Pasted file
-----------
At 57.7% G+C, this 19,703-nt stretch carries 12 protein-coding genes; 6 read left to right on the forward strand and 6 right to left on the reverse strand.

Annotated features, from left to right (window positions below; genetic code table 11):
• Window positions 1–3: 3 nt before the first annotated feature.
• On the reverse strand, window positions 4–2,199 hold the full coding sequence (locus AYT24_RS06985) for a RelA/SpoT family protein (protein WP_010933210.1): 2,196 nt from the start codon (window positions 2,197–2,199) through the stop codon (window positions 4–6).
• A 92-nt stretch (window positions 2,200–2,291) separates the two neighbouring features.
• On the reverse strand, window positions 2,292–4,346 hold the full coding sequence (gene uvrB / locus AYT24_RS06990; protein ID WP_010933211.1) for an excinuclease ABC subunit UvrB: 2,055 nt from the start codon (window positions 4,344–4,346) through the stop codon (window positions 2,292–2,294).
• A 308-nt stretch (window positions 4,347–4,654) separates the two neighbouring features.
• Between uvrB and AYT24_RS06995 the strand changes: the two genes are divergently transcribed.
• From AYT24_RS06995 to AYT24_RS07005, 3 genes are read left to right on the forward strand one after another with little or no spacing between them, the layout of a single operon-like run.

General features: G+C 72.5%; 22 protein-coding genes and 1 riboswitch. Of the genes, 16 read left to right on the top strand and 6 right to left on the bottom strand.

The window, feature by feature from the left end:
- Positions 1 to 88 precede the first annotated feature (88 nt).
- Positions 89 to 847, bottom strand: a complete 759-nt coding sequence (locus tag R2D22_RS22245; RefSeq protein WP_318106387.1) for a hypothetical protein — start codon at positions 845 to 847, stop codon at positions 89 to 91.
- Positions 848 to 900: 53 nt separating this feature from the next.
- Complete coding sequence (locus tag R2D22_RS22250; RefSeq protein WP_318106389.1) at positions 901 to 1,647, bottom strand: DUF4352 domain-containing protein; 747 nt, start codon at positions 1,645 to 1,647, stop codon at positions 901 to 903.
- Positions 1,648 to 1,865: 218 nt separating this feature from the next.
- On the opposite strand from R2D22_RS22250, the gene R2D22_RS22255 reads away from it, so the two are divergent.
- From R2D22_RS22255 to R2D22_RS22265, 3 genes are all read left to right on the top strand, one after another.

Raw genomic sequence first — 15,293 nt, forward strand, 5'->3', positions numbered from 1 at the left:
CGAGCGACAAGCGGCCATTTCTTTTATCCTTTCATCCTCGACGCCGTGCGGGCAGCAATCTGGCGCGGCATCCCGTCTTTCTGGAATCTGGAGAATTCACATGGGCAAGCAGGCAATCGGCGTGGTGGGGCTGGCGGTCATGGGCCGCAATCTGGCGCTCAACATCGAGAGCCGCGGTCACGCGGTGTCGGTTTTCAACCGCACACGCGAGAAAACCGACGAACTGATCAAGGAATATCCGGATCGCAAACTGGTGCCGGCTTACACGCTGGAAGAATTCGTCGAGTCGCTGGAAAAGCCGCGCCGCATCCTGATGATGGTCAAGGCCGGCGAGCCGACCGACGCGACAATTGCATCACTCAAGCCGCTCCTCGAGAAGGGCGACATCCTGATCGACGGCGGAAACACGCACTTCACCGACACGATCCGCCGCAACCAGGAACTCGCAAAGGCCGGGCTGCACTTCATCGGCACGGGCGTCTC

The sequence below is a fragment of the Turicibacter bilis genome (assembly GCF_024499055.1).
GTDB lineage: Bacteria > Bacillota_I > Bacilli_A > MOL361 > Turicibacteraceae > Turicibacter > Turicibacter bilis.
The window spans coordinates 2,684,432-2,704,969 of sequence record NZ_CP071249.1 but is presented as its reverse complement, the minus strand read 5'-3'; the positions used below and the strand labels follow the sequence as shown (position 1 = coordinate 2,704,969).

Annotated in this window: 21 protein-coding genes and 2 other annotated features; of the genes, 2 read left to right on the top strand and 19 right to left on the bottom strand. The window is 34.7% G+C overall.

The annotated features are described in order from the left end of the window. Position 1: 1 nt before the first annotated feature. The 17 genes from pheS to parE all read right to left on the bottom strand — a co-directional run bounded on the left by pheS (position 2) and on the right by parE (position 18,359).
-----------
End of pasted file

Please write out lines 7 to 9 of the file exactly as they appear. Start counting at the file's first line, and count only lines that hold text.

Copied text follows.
• A 308-nt stretch (window positions 4,347–4,654) separates the two neighbouring features.
• Between uvrB and AYT24_RS06995 the strand changes: the two genes are divergently transcribed.
• From AYT24_RS06995 to AYT24_RS07005, 3 genes are read left to right on the forward strand one after another with little or no spacing between them, the layout of a single operon-like run.